January 11, 1936 - Editorial - A Specious Short Cut, by George Lorimer
Governor Hoffman, of New Jersey, has suggested an amendment to the Constitution. This proposed amendment is extremely simple; it merely provides that all laws passed by Congress be submitted to the Supreme Court for a decision as to their constitutionality before they go into effect. Governor Hoffman declares that to leave extremely important questions up in the air for two or three years produces nothing but confusion, and he adds:
"The enforcement of unconstitutional laws during the political and social nightmare of the last 29 months has brought nothing but misery to the majority of the people. I do not believe that such a condition should be allowed to continue, or that any future President or political party should be permitted to engage in a similar adventure."
Even under existing conditions, the tendency of the executive and legislative branches to pass the buck to the judicial branch is discouraging..... The Supreme Court is a great safeguard against hasty and careless legislation. But it cannot be made to relieve the other branches of their proper responsibilities, and attempts to do so are especially specious. (pg. 26)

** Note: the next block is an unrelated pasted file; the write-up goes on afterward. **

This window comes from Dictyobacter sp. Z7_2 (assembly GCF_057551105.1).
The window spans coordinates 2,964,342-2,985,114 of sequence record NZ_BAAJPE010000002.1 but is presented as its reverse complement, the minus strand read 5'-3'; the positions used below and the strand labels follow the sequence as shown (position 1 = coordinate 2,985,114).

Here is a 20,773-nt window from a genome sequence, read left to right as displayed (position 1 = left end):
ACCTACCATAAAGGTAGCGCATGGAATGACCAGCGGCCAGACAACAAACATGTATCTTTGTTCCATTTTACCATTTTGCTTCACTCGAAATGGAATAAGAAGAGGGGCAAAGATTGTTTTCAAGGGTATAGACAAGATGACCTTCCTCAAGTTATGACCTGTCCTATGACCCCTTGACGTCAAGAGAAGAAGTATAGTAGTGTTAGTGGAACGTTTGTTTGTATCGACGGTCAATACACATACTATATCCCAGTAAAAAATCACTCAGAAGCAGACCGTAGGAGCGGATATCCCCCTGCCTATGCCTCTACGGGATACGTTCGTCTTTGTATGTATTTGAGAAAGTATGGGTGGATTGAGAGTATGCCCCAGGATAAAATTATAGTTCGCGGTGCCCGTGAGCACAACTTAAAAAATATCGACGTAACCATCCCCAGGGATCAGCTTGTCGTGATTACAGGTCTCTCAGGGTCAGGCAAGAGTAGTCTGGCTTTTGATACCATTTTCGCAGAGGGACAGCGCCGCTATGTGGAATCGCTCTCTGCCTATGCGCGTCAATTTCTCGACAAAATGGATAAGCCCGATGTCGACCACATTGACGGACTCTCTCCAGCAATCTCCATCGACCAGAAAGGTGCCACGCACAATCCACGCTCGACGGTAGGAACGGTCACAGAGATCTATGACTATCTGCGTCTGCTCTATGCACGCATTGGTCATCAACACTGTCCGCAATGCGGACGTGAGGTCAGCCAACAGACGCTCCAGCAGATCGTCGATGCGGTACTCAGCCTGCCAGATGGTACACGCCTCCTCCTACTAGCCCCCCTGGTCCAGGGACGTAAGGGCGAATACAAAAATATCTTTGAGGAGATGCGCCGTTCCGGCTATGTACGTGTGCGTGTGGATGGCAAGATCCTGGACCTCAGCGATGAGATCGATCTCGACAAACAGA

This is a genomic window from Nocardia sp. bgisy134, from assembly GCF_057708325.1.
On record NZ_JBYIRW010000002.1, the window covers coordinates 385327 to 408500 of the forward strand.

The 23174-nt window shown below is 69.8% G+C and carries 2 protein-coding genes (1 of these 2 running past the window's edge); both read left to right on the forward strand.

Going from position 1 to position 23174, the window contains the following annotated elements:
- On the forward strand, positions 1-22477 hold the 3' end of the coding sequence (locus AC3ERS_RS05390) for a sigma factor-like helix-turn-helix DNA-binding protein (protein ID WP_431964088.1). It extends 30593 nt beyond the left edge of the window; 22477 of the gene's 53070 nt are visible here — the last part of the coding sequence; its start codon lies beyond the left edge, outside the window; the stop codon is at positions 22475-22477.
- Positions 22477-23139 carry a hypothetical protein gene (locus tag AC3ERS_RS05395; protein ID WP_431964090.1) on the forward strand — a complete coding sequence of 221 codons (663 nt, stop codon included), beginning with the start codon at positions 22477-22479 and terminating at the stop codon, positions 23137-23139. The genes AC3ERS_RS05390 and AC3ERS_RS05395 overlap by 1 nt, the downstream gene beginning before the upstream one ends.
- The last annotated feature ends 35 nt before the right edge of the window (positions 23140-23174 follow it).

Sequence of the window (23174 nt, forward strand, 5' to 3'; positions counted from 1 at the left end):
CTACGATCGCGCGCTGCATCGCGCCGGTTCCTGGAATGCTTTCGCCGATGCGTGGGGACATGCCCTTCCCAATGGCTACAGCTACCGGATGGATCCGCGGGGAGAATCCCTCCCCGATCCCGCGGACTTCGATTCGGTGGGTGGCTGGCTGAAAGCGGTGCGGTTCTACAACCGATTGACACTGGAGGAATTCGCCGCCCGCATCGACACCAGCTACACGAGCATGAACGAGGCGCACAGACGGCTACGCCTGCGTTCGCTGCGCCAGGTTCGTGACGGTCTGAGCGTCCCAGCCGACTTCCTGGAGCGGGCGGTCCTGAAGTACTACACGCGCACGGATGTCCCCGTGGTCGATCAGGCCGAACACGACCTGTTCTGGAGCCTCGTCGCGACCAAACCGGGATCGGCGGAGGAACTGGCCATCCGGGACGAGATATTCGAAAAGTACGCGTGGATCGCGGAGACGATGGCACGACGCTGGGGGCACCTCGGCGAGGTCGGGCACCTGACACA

Comments: The primary duty to see to it that the Constitution is upheld does not reside with the executive branch of government, the legislative branch of government, or the judicial branch of government. This primary duty is with the people, and if the people are shown by the media, the press, and the Supreme Court that their Constitution is being blatantly violated, then it is up to the people to stop it. If they chose to re-elect the very political forces that are violating the Constitution, then they will loose their liberties and deny liberty to future generations. The Supreme Court stated back in 1933 in the case of O'Donoghue v. U.S.:
In a very early period of our history, it was said, in words as true today as they were then, that "if they [the people] value and wish to preserve their Constitution, they ought never to surrender the independence of their judges." Rawle on the Constitution (2d Ed.) 281.
It turns out that the majority of people back in FDR's time allowed the court to be attacked and its independence destroyed. They chose not to preserve their Constitution.